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Categorized | Food & Drink


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Kafe Bohem a Taste of Prague

From Jonathan Riethmaier @DistrictBean or email him at jonathan[AT]borderstan.com.

Kafe Bohem

Kafe Bohem: A taste of Prague. (Luis Gomez Photos)

Kafe Bohem is off the beaten path. That is to say it’s both geographically situated outside DC’s busiest neighborhoods, and a clear departure from standard cafe fare. It’s different. Intriguing. And, dare I say it, a veritable Bohemian rhapsody. Kafe Bohem, the neighbor and sister property of Czech-inspired Bistro Bohem, opened in September 2012 in Shaw, and has since been infusing the DC cafe scene with culture and coffee.

Situated along Florida Avenue with a clear view of LeDroit Park, Kafe Bohem draws upon the cafes of Prague, and features true-to-form Viennese-style coffee, decadent sweet things and art Nouveau images from famed Czech painter Alphonse Mucha. Kafe Bohem owner Jarek Mika, who immigrated from then Czechoslovakia, hopes to have the same success in his cafe that he’s enjoyed in his restaurant. Bistro Bohem, which has been open nearly a year, attracts a loyal following of expatriates alongside neighborhood regulars who have developed a taste for schnitzel, pirogue and classic Czech dishes.

Kafe Bohem’s coffee program manager Lenora Yerkes was heavily involved in the cafe’s build out and conceptualization. She and Jarek set out to create a community-centric coffee spot, pulling from neighboring LeDroit Park and Shaw, but also inviting coffee-goers from across the District to relax, connect and enjoy themselves outside the home and office. The two have engineered a coffee program that compliments the Czech penchant for pastries and tarts.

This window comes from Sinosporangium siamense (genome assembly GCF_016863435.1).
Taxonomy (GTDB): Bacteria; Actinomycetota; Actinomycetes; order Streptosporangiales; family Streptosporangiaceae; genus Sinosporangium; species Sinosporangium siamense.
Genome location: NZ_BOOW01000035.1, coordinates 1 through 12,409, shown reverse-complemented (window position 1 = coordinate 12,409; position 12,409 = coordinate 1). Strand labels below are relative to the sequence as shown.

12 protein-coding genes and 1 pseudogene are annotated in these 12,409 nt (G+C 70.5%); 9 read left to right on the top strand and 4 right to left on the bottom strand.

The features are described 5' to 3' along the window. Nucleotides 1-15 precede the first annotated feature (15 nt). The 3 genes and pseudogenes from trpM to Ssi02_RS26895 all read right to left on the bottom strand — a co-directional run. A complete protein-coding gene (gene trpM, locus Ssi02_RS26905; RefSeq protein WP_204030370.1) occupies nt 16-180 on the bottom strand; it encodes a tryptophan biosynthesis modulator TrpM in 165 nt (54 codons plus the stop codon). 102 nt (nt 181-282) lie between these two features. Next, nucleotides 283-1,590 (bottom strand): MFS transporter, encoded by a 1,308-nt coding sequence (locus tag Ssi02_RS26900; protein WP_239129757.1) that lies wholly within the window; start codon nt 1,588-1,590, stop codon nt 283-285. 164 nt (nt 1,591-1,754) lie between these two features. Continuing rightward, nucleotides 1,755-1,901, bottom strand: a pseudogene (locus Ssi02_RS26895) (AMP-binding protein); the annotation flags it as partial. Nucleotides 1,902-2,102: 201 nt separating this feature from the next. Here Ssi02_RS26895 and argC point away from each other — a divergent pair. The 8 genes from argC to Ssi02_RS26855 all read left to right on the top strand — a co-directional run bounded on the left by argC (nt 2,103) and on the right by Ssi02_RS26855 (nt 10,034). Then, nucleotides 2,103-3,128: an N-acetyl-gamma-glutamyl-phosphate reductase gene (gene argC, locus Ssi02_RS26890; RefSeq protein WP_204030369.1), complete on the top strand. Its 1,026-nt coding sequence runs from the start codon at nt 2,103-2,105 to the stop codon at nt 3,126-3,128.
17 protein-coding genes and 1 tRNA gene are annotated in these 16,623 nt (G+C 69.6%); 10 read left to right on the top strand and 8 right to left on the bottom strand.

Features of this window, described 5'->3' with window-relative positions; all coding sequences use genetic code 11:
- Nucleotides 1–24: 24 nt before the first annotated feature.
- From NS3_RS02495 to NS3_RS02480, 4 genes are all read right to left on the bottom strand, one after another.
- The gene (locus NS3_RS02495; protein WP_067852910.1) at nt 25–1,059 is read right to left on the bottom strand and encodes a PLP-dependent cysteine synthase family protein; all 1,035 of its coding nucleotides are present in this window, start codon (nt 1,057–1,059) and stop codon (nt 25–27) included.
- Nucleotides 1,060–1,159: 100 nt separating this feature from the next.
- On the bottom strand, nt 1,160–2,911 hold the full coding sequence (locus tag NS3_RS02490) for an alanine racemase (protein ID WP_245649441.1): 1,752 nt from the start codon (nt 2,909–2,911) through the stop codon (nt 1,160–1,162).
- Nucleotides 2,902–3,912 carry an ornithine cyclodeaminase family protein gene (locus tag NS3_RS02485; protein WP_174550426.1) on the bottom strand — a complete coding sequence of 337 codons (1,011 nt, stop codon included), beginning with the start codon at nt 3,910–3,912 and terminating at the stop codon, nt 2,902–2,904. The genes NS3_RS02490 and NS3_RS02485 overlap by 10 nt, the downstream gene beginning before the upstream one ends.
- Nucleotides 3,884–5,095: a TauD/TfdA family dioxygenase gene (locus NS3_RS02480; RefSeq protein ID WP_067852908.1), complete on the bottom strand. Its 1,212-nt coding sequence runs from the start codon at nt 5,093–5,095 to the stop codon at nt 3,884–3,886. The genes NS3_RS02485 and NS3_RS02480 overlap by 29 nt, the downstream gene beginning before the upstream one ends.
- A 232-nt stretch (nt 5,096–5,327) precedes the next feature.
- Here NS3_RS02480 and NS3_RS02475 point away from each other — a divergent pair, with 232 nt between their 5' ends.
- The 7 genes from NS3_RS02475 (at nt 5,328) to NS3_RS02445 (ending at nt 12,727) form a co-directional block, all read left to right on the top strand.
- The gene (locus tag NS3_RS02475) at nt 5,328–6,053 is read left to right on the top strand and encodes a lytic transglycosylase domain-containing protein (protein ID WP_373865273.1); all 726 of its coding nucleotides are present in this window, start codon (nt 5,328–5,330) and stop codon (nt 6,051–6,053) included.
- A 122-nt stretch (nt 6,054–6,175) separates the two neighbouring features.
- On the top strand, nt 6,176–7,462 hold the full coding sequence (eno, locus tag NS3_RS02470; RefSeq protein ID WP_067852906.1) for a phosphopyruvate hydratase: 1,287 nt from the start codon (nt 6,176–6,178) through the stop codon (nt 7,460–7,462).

Aside from coffee staples, like the cappuccino and latte, Kafe Bohem has introduced a line of Viennese coffee drinks that may be new to many, like the Großer Brauner (a.k.a, Big Brown), coffee with steamed milk; Einspanner, coffee with house-made whipped cream; Espresso con Panna, espresso topped with whipped cream; and the Mélange, a drink similar to a cappuccino, but with a large head of foam and dusted with cinnamon or cocoa. The cafe’s coffee comes from Julius Meinl, a Viennese roasting company based in Chicago.

Kafe Bohem occupies the former space of Trinidadian eatery Zee’s Restaurant. Since the closure of Zee’s, Jarek has expanded into the 1,100-square-foot space, which now shares a kitchen with his Bistro and acts as overflow seating during the evening. Similarly, customers of Kafe Bohem may be seated in the Bistro as needed during morning and lunch hours. Kafe Bohem closes at 5 p.m. each day, just as the Bistro opens for service.

Kafe Bohem at 600 Florida Ave, NW offers a taste of something different for DC’s coffee crowd. And to that, I say Na zdraví!

This article was originally posted on September 3, 2012, at District Bean.

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- who has written 13 posts on Borderstan.

Riethmaier is captivated by the culinary pursuit of coffee, and the community of folks who grow, prepare and drink it. He has worked in and alongside the specialty coffee industry since 2005, and is a believer in the role of coffee in improving lives, connecting people and building community. By day, Riethmaier is an advocate for community inclusion and human rights for persons with disabilities. You can find him at www.districtbean.com, a non-commercial source for specialty coffee news, advocacy and education, on Twitter at @DistrictBean, or shoot him an email at jonathan[AT]borderstan.com.

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  • One Photo A Day - Luis Gomez


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